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Best Way to Start Breeding Program

Discussion in 'Managing Your Flock' started by drdoolittle, Jan 19, 2011.

  1. drdoolittle

    drdoolittle Chillin' With My Peeps

    Jul 30, 2010
    NE Indiana
    I am planning on beginning a breeding program of sorts. Part of my goal is to replenish my own flock for eggs for my self and a few people at work who buy them from me. The second goal is to start selling chicks, pullets, and roos. Some of the birds are from a local swap meet, some from Rural King, some from CL, and my silkies I got from a fellow BYC member. I like the chickens I have, but am wondering if I should start all over with better specimens if I really want to be successful selling the offspring. I don't care if my own chickens are "pure" (except for the silkies), and wonder if many small-flock chicken owners do either? Any advice?

    The breeds I would be breeding are BOs, Ameraucana, Araucana, blue silkies, and barred-rock cross. (Also, maybe a silkie/bantam cross.)
     
  2. scbatz33

    scbatz33 No Vacancy, Belfry Full

    Jan 23, 2009
    South GA
    the better the stock the more likely you will have customers. It's like making anything, substandard is less valuable. Cross breeds are a dime a dozen. Find a breed you like and excel at it. I think a mistake people make starting out is they have too much on their plate. That's a lot of breeds to keep track of for a breeding program. You would have to have pens for each kind in order to ensure they are breeding true. Folks will pay for chicks and eggsbut more liekly than not, they want pure bred birds. There are plenty of threads on here of disgruntled folks not getting chicks they were told they were sold. Truth in advertising!
     
  3. drdoolittle

    drdoolittle Chillin' With My Peeps

    Jul 30, 2010
    NE Indiana
    I thought so. My problem is choosing just ONE breed! My favs. are the silkies, but I worry about egg size and production. Perhaps I will choose silkies and one other breed for the eggs.
     
  4. scbatz33

    scbatz33 No Vacancy, Belfry Full

    Jan 23, 2009
    South GA
    That's a good idea. I have orps. I love them! But I wanted to ad some more variety so I have begun working on a variety of polish. Polish are not consistant layers and can be difficult with fertility. But I have the oprs for that.....covering all the bases!
     
  5. drdoolittle

    drdoolittle Chillin' With My Peeps

    Jul 30, 2010
    NE Indiana
    My BOs are some chickens I got from someone who just didn't want them anymore. They are a little over 2 years-----is that too old to breed? Is there any age too old to breed?
     
  6. scbatz33

    scbatz33 No Vacancy, Belfry Full

    Jan 23, 2009
    South GA
    I let them lay until they don't want to lay anymore. Orps tend to mature later so that helps. I think birds who aren't forced to produce - like in commercial laying facilities - have a longer laying life. Also, breeding on a more "hobby" level allows you to let the birds go as they go. My first birds were past two when they came to me. The previous owner said they weren't laying right. I had them for almost tow more years with my last girl still living. She hasn't laid since mid summer, but she was still laying fairly regularly up til then.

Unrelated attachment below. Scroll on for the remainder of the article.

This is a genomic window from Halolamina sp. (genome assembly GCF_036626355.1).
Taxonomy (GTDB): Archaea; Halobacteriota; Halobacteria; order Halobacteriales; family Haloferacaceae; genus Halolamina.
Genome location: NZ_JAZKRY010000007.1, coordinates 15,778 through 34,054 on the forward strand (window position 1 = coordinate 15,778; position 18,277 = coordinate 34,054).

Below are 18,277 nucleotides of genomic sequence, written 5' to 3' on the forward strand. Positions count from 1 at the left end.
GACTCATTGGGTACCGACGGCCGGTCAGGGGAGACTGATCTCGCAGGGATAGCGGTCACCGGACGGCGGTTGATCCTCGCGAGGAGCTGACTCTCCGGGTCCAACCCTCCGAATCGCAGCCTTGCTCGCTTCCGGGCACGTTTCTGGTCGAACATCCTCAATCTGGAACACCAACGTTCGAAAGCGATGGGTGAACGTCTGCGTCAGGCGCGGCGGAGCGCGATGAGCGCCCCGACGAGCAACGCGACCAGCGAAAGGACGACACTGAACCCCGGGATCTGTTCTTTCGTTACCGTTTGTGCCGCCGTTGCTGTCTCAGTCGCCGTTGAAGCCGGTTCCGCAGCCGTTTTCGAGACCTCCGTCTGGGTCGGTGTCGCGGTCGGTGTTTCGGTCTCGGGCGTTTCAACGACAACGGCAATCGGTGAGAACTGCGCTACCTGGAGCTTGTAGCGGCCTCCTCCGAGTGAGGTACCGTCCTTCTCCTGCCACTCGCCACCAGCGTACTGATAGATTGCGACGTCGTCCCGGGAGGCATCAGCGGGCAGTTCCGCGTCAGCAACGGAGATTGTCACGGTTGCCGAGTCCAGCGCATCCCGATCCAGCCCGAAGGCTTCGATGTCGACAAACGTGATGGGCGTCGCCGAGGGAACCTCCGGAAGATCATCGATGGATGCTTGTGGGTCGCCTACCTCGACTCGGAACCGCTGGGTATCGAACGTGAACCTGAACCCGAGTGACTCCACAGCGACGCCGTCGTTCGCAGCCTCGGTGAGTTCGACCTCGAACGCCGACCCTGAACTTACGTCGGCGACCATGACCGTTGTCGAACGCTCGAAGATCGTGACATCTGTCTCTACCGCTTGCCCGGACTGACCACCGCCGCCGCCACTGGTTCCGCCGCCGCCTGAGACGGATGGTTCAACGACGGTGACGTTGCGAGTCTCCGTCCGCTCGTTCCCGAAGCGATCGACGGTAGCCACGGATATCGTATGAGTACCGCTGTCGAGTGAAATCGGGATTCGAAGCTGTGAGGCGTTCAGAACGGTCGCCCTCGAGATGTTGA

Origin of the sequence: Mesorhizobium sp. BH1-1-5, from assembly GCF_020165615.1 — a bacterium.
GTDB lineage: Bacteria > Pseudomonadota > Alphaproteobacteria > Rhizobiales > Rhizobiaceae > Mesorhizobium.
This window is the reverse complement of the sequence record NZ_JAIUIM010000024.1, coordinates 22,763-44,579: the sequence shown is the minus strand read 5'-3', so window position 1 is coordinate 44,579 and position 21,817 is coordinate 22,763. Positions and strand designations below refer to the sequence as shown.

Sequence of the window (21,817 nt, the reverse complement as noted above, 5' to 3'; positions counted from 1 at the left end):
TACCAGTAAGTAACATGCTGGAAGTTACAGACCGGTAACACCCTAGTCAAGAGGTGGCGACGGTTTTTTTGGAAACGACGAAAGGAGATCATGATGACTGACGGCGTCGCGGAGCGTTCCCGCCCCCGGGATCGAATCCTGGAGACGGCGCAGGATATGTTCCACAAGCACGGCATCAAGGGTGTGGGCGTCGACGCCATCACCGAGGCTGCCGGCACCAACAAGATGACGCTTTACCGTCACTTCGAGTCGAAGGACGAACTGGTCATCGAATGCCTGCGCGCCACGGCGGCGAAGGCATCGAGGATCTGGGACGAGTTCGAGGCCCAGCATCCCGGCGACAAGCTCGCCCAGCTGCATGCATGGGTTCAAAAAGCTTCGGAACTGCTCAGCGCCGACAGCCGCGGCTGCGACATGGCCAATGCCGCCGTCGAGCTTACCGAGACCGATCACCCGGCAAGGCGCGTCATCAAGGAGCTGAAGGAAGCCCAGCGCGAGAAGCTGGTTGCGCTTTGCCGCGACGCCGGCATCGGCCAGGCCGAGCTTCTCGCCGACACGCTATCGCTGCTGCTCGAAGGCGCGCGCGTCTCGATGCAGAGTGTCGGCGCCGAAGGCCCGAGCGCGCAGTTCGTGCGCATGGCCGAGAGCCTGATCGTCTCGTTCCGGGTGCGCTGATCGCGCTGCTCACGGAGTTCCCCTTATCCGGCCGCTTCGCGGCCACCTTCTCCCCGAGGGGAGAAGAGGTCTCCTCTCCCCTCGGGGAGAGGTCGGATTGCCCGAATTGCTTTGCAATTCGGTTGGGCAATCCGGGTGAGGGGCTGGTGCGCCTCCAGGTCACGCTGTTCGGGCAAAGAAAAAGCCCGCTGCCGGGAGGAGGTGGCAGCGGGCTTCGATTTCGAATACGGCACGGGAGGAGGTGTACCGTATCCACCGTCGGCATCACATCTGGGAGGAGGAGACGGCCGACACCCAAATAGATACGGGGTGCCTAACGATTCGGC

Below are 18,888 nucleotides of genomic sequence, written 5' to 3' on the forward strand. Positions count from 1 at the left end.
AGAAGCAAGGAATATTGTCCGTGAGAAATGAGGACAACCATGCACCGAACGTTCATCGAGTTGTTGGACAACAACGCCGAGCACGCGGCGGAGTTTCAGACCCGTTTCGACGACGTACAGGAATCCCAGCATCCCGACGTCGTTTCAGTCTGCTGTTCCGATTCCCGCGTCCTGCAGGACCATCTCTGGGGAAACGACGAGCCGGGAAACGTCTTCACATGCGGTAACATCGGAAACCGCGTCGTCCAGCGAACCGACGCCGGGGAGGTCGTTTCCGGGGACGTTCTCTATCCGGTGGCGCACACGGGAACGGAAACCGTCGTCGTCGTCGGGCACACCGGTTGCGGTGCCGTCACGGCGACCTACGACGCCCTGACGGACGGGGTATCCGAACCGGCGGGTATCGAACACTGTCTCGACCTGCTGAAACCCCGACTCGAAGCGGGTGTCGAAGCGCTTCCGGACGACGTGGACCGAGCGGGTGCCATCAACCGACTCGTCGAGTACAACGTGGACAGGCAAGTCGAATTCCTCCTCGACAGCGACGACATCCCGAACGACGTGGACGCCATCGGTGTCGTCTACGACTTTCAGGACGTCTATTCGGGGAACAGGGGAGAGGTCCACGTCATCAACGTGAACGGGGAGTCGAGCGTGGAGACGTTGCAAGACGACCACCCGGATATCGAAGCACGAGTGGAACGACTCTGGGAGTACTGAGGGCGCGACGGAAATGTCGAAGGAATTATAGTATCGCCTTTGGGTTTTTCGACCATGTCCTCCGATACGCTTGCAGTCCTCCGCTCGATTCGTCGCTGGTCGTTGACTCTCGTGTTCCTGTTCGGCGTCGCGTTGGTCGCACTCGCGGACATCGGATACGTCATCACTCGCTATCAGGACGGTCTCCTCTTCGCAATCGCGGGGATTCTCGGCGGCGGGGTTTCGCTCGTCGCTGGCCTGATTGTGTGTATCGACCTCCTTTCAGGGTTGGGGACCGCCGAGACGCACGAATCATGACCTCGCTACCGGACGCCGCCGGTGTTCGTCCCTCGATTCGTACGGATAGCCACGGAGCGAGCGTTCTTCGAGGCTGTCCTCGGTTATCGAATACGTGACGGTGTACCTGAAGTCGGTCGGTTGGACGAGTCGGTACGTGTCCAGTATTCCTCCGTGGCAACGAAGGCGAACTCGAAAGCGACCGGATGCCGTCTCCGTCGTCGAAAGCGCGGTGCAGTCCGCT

Good nutrition, fresh water, and proper care will extend the laying life of any bird.
     
  7. gmendoza

    gmendoza Chillin' With My Peeps

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    204
    Mar 23, 2010
    Rock Hill,SC
    I have silkies that I am going to start to breed. Also going to get a dark cornish roo and 4 white plymouth rock hens for meat breeds. Also need a chock musc drake for duck breeding.

    The rest are mutts,but I love em mutts to death!
     
  8. drdoolittle

    drdoolittle Chillin' With My Peeps

    Jul 30, 2010
    NE Indiana
    I do like my "mutts"-----you get an interesting array of colors!
     
  9. cybercat

    cybercat Chillin' With My Peeps

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    May 22, 2007
    Greeneville, Tn
    Somethings to think of is what are you going to do with chicks that do not sell. Breeding you will end up with many that you can not. As was said cross breeds do not sell as well as pure. Common breeds do not sell if you have many selling that breed. As a new breeder it is also harder to sell to those that really want quality. You will need more coops and pens. Alot more feed and clean up. Remember you will have 50% rooster in a hatch. Most people do not want roosters so what will you do with them all? Do some thinking and hard planning before going this route.
     
  10. The Kibble Goddess

    The Kibble Goddess Chillin' With My Peeps

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    May 24, 2009
    Sylvania, Ga
    Gmendoza, let me know when you get your Silkies going. Am looking for some to raise for brooders and can't find any local. We pass through Rock Hill on our way to my MILs a couple of times a year.
     

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